Back in the 1970s Hodgkin discovered a way to enhance his pictures’ already boisterous energy. He mounted wood panels in a frame — often worm-eaten and funereal, sometimes just four wood slabs — and used the entirety as his surface. A Hodgkin picture became a “painting site,” a locale where uncontainability is teased out, where exhilaration and restraint play off each other. The frame became a spillway for the energy of forms painted on the panel: the entire entity was an enactment of unconditional curiosity. (Sometimes it’s a dead zone, when deliberately arrived-at messiness obliterates the frame’s form and smothers its sculptural identity.) This makes Hodgkin sound like a formalist for whom marks on a flat surface are the whole story. And the marks indeed always tell a story. His deepest ambition is to restore, with startling freshness, the past to the present. It takes him years to finish most of his pictures, but they seem a moment’s thought, one that so transforms a remembered event, person, or place that what we most pungently feel is the present intensified. It’s why Hodgkin’s pictures jump right onto the nerves. He says he makes “representational pictures of emotional situations,” and when asked how he knew a picture was finished, he said it’s when “the subject comes back, somehow transmuted, transformed, or made into a physical object. My pictures really finish themselves.”

The exhibition features Hodgkin’s dialogue with the body and the natural order. (Sample titles: Sky, Snake, Ozone.) His work has a knocked-about physicality. The resistant wood support makes the forms look pushed into existence and gives the paint an animal restlessness. His attack makes the images seem always in a hurry to get somewhere. It’s not impatience but energy, a fury almost, to find after years of deliberation and repainting just the right surge of marks to express a fullness of feeling. Blood, for instance, is a picture about circulation, and its colors course from a pinkish froth of bubbles to the seared, black redness of dried blood.

Blood (1983) is a picture about circulation, its colors course from a pinkish froth of bubbles to the seared, black redness of dried blood.

For Hodgkin, abstraction is always about the thrilling pressures and presence of physical reality. His pictures of weathers, locales, and people restore to us the immediacy of the physical world, its interleavings and veilings, its risings and fallings. He uses broad brushes to achieve very different effects. Twisty swathes of pigment, cresting and folding back on themselves or running across the surface like shredded ribbons, can yelp or whisper. Leaf looks like one swift looping brushstroke of hot vernal green, a pure lyric of spring’s intense brevity. Saturday assays blue-ness, its frivolity and melancholy, its secretiveness and celestial expanse. Damp Autumn’s muddy, animal-scat browns make it the dreariest lovely painting I’ve seen in a long time: dingy sky and ragged clouds, a windblown downpour, a curtain of drizzle falling on decayed leaves — an oppressive image, for sure, but in the startling clarity of its recognition of the grimmer end of seasonality, it wakens our attention. “If I could ever really succeed,” Hodgkin said in the 1970s, “I would paint pictures that were so direct, and in which the subject was so displayed, that each would be like a piece of fruit being handed to you on a plate.” Yellow Sky (2010) is like that. It depicts sunlight as a force rolling like a sea swell under an encroaching, obliterating darkness. The tail-ends of every rushing brush stroke dip or curl or fray like the uncertain continuities of weather patterns. You don’t have to represent the natural world figuratively in order to express its mutability.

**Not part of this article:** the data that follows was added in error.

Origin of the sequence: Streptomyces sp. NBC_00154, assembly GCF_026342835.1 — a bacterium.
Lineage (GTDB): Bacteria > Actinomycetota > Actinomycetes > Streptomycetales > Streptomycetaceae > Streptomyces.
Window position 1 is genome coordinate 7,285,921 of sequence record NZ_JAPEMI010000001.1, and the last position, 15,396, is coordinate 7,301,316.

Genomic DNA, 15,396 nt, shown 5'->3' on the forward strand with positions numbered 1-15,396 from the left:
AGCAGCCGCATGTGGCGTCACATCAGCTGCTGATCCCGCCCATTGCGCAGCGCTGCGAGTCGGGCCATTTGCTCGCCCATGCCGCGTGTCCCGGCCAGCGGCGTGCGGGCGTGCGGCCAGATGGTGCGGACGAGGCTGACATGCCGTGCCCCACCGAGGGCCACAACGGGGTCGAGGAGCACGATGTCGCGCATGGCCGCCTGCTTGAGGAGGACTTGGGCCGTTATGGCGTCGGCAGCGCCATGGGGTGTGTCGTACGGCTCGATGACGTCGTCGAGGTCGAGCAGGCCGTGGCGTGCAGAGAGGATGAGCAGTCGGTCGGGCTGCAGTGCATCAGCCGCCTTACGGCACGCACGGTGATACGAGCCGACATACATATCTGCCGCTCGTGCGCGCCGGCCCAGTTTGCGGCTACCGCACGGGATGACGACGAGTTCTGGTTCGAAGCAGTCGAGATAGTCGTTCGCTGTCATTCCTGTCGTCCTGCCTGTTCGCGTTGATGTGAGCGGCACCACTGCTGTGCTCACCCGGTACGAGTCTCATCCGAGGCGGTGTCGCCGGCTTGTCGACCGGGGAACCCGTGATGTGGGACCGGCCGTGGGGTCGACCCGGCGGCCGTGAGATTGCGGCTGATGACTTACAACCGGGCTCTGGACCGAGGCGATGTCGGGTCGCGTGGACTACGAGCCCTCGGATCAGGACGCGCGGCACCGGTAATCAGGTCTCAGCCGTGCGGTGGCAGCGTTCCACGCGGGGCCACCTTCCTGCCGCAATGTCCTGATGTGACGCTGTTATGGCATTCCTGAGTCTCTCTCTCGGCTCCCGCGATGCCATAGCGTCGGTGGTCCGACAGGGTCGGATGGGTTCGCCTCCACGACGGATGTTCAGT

The oddest pictures in the show, and the largest Hodgkin has ever made — he usually works on a small scale, but these measure nearly seven by nine feet — are four panels titled after verses from “Home, Home, on the Range.” (During the World War II, Hodgkin was sent to live in America for three years.) They’re witty, grand, and moody, each pitched to a particular visual effect. In the concluding panel, “And the Skies Are Not Cloudy All Day,” plump commas and streaking mini-comets, protozoic squirmers and darters, all green, amass in the picture’s upper half then separate and rain down into a dilated, liberating space that, thanks to the exposed wood grain, has its own streaked, plunging energies. Its nostalgic sobriety accommodates the actuality of the West’s open rangy spaces. I don’t know if Hodgkin has ever actually visited the American West, but that hardly matters. The imagining of the picture is Hodgkin’s most intimate encounter with his subject. He takes a corny sentiment and urges it toward sublimity. ■

Howard Hodgkin: Time and Place 2001–2010, is on view at the San Diego Museum of Art until May 1. 1450 El Prado, Balboa Park, 619-232-7931; sdmart.org.